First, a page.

With environmental issues becoming more prominent as the years go on, Loyola announced the Institute of Environmental Sustainability is set to be promoted to the School of Environmental Sustainability this year, and its budget will nearly double in size.
The main goals of the promotion are to develop new academic programming, increase faculty and formulate new research, according to founding Dean Nancy Tuchman. The main difference is in the research the school will do and its new academic programs.
Tuchman said the school will leave a much bigger imprint on research than the institute did.
“The main driver is that we are in a climate crisis and the university is trying to focus its new investments around the main social vexing problems of the world today,” Tuchman said. “We wanted the university to see that the environmental issues are trumping all other issues because without addressing this issue first it affects us inhabiting earth.”
It’s been an 18-year process to get the institution promoted to a school, Tuchman said.
From 2002 when the institute was created to now, the outreach, size, research and budget has grown significantly, according to Tuchman.
“The new School of Environmental Sustainability demonstrates the university’s latest commitment to the environment by making an investment to double our faculty and staff over the next 5 years, increasing new academic programs and new collaborative research programs,” Tuchman said. “We have built six majors and four bachelor’s degrees and now have 450 students.”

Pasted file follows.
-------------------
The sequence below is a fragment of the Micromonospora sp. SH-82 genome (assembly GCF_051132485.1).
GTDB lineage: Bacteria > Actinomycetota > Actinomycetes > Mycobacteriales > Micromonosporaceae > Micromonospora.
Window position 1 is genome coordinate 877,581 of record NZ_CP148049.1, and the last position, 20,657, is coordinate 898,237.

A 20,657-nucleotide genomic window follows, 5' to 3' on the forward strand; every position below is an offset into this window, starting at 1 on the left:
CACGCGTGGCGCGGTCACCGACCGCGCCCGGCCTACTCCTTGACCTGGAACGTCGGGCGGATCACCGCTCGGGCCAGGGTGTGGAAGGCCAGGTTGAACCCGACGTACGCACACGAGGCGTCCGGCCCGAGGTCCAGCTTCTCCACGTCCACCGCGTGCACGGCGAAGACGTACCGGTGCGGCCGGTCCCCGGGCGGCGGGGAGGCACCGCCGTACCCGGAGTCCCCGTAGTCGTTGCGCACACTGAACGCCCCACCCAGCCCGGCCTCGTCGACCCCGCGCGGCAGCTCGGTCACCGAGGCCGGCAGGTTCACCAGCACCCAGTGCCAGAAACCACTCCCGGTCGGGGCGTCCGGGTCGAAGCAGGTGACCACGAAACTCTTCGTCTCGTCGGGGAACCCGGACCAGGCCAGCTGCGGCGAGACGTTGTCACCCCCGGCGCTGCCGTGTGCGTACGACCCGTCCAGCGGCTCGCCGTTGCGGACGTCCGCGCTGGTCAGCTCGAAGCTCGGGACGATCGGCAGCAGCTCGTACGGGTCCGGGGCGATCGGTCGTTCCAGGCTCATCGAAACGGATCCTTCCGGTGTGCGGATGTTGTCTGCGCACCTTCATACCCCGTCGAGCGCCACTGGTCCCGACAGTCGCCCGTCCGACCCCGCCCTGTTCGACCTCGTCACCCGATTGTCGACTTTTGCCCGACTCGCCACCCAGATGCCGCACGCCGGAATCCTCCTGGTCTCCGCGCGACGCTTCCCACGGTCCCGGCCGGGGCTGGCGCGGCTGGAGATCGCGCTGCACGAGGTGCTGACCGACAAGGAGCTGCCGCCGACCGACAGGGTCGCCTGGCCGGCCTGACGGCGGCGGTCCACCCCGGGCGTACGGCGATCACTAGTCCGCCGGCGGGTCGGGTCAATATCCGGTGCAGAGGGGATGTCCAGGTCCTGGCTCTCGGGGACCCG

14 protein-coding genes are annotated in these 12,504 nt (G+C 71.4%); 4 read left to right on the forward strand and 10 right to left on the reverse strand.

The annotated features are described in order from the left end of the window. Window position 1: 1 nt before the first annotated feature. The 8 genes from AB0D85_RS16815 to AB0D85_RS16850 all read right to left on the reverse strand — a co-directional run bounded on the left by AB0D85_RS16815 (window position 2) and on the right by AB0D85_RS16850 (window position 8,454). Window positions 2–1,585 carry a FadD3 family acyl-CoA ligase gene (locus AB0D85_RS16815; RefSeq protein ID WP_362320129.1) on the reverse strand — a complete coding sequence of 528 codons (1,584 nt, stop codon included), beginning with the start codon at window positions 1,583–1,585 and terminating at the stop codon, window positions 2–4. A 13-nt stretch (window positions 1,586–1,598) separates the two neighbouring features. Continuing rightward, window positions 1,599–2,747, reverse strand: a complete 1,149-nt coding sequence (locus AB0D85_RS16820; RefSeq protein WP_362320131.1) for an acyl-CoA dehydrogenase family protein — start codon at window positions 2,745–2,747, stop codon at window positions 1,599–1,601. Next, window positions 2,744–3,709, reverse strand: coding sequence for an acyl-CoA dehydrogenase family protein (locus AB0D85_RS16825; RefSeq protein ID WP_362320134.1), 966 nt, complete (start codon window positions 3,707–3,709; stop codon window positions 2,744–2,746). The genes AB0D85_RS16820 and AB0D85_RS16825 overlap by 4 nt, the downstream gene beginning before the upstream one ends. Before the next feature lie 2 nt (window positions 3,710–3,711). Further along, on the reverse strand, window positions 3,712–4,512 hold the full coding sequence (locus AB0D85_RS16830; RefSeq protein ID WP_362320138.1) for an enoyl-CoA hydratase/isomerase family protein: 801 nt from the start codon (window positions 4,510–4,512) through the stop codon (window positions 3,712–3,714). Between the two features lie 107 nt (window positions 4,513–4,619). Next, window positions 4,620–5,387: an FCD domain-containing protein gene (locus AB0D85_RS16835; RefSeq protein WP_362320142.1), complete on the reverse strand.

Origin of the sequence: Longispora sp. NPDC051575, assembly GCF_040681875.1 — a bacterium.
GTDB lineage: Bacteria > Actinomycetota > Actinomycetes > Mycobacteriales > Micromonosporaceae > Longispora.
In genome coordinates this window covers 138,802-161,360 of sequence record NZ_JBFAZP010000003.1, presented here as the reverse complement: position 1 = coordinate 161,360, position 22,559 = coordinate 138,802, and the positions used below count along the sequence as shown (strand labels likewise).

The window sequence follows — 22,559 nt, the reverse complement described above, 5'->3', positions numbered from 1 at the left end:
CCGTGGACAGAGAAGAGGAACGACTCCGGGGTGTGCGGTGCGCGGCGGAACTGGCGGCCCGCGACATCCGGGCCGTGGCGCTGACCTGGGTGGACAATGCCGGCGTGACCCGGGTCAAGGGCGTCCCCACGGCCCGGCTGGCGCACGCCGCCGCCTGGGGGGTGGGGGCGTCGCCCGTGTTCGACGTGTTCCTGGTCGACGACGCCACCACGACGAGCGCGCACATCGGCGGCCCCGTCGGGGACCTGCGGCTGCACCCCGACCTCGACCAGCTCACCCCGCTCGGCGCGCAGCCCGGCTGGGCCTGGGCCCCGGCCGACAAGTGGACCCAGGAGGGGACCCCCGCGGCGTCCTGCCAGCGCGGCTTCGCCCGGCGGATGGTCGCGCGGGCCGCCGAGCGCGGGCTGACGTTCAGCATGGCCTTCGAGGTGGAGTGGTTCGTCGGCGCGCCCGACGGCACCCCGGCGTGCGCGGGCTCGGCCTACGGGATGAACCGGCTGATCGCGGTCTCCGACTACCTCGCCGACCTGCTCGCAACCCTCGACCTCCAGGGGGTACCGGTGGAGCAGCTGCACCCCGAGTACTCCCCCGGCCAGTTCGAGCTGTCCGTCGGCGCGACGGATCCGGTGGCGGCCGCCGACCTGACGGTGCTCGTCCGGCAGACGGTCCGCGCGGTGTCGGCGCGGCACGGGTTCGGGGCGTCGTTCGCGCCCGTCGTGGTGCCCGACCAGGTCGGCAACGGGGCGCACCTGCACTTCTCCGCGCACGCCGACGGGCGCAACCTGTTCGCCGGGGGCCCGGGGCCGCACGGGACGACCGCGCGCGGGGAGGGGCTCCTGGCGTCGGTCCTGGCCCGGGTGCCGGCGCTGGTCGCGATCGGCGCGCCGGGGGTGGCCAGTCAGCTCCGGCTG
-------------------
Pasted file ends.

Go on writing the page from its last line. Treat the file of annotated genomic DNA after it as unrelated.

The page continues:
Tuchman said the school has been working on building bridges with other schools within Loyola so it can collaborate on research and create majors and minors that have to do with environmental sustainability within different schools. The school will also create new lines of research for students to participate in that aren’t just related to basic sciences, Tuchman said.
“We are able to build new research and programming for our students,” Tuchman said. “Students can participate in sustainable energy research, research with pollution in the air and water and food, and also really looking at our economic and government situations.”
The school will also be partnering with the Stritch School of Medicine, the Marcella Niehoff School of Nursing, and the Parkinson School of Health Sciences and Public Health. This will allow students to do research and projects that have community outreach components and will also invite students to join in on the projects and join people’s research teams, according to Tuchman.
“Pairing up with different schools drives students who aren’t interested in basic science but more regenerative economy,” Tuchman said. “There will be new majors and minors that students will be able to join as well as collaborative research teams. We want to get as many students who want to be the solution to environmental problems to help us with fighting against biodiversity.”
In addition to pairing with different schools and creating different majors, the school is also introducing a dual degree program. This allows students to complete a master’s degree within the school in one year as opposed to two. As seniors, students will take four classes that count toward their undergraduate and their graduate degrees which is something unique to the school.
“With the institute and the school, we have decreased our environmental footprint by 50%,” Tuchman said. “We are also approved to make the campus carbon neutral by 2025 and are consistently ranked as being a green school with a green campus.”